I sometimes regret having built the few special Mk111s that were finished with sparse interiors, however felt that the mininum weight rule compensated for that, and there was no way of anticipating the current debate on modified boats.

As a matter of interest Keith has just added an original price list to the RL24 page.
Rob.22-Feb-2008    Edit    Delete 
Re: Modified RL24's ?
Rob and Darryn

Thanks for the all the info you have supplied. I accept your interpretation of the rule. The info you supplied made me realise that both my boat and Darryn’s boat are in compliance with the 2004 Vic RL24 2004 rules. I modified the cap or top of my box using wood when I fitted the higher or wider mark 3 keel and the fibreglass and hull part of my centreboard box is ‘as original’. Does this also mean I can race with centreboard box rubbers? I feel all class rules should be clear and concise and use the words like may, should and shall and never, never, require any interpretations!!


With regard to your input here and our ‘wee chat’ at your ‘secret boat works’ yesterday. Your association is registered with YA as the RL24 Association of Australia (Vic Division) so I thought you were just like the National Gallery of Victoria! Anyway, my RL24 association is now this web site as I feel it is more democratic, open and will reach out to more RL 24 owners!

We could maybe ask Keith to carry out a RL 24 survey in his website. He could ask questions like: What size spinnaker do you want, 20, 22 or 24 Square metres? ---- Do you want us to allow bulb keels, lightweight outboards, asymmetrical spinnakers, canting keels, removal of cockpits floors and inner mouldings and 3Dr moulded sails?--- what do you think about the present CBH system etc?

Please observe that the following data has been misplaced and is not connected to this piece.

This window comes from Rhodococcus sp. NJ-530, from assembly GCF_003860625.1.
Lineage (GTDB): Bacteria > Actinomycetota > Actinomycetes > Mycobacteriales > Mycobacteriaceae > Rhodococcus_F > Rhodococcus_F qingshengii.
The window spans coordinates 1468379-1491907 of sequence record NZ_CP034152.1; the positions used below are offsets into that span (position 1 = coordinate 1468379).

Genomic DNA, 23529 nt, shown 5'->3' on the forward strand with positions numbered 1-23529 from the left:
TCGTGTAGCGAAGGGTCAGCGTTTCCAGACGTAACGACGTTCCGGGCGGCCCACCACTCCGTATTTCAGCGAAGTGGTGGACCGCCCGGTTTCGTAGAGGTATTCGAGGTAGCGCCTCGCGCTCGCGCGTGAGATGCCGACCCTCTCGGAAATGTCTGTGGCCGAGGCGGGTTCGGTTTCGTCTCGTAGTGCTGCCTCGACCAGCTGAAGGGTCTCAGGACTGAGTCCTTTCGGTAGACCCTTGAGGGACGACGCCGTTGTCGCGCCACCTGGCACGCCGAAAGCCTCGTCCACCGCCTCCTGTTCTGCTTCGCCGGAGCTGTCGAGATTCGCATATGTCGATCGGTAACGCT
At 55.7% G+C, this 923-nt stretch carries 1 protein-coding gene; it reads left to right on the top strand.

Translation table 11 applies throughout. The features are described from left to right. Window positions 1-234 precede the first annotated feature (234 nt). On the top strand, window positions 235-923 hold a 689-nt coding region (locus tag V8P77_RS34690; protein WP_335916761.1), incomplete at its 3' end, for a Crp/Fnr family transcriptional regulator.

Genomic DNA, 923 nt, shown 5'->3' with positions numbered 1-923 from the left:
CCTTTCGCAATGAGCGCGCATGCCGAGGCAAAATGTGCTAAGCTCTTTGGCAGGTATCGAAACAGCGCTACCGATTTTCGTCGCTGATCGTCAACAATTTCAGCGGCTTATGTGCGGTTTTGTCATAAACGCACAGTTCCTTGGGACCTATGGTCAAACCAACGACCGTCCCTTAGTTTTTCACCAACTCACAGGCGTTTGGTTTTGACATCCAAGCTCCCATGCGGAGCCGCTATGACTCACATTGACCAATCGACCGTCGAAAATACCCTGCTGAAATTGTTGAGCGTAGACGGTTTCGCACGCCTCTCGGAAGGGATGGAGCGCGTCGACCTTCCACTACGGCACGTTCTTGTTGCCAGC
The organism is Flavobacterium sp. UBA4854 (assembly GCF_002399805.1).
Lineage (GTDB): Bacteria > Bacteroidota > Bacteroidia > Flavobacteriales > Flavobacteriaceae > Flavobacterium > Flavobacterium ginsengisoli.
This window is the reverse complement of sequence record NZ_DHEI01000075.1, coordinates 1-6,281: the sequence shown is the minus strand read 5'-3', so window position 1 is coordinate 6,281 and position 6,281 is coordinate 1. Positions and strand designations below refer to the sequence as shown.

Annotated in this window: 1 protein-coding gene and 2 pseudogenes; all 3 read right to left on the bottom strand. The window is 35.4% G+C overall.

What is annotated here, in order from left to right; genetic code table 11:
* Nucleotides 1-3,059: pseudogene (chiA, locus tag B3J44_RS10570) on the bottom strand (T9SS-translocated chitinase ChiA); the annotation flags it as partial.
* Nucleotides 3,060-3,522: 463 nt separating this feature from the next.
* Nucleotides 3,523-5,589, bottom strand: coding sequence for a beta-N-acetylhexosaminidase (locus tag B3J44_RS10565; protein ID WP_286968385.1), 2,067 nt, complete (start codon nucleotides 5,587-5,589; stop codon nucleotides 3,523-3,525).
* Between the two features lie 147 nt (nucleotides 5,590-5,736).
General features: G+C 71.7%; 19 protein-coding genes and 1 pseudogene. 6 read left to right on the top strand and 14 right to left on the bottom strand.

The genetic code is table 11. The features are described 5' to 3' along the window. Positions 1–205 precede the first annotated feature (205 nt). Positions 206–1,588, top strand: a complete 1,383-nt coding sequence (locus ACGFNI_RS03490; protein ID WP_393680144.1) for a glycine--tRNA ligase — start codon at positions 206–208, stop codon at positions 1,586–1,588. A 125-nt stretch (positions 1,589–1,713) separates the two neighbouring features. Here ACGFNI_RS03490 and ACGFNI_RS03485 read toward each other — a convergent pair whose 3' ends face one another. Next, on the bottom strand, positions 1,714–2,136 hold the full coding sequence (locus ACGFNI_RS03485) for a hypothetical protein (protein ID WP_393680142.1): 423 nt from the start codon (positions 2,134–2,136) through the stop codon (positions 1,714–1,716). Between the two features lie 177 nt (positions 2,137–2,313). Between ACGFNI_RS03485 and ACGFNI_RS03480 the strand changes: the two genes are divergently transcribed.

Bernie I feel you should google ‘North’s 3Dr’ as I believe this is a major break through in the sailmaking game. To be able to make a three dimensional moulded laminated sail in a machine at the touch of a button is absolutely incredible. I feel that once they ramp up production in their new two machine factory in Ceylon, the price of these new sails will be reduced to a reasonable amount. I would just love to see a photo of Simon’s boat on the wind with his new sails.

If your association wants to do their own thing with regard to a performance prediction assessment of the Rl24 you should google ‘Bury Design‘ of Metung and look at their web site and then speak to Paul Bury . I believe he is a Victorian with a top track record and has just returned from working overseas.

Alastair22-Feb-2008    Edit    Delete 
Re: Re: Heavily modified RL24's ?
Thanks for helping me confirm my memory about RL's constuction I didn't think I had dream't it (although I thought that Ross Corben had mentioned to me about he and Bruce Castles making their own keels originaly). As a 7/8 year old I remember being dragged around the corner by my father to keep tabs on the progress of an RL24 being finished off in a fella's back yard.This fella was Bruce Castles and the boat he was finishing was Sundance. A couple of years went by and then it was back to check out how Pegases was comeing along, little did I know that a few years latter I would be going to my 1st RL nationals (1979) because my dad was sailing with Bruce.Within 5 minutes of arriveing at Sandgate Bruce said I have got you a ride and I sailed my 1st RL nationals skippering the newest boat in the fleet "Scud" owned by Geoff & Arch Olney.I was sadend to here of Geoff's passing a couple of weeks ago but will always remember my 1st nationals with him & Arch on their beutifull boat "Scud".
Darryn24-Feb-2008    Edit    Delete 
Re: Re: Heavily modified RL24's ?
If you read Foot note 2 on the CBH Data that you put on this forum,If you are sailing in a CBH event it is OK to use flaps or a filler as long as you enter as a drop keel. However at Nationals due to handicaps not being used boats do sail with flaps & fillers
Darryn Dyer24-Feb-2008    Edit    Delete 
Re: Modified RL24's ?

That was only for races that use the Yachting Victoria CBH system. In Australia I think we have 5 different CBH systems and they are run by the following organisations: South Australian TYA, Yachting Victoria, Queensland TYA, NSW and ACT TYA. A new National CBH system which has been rejected, was going to start up by using the highest class rating in any system. I think you can see the ratings in the YQ website.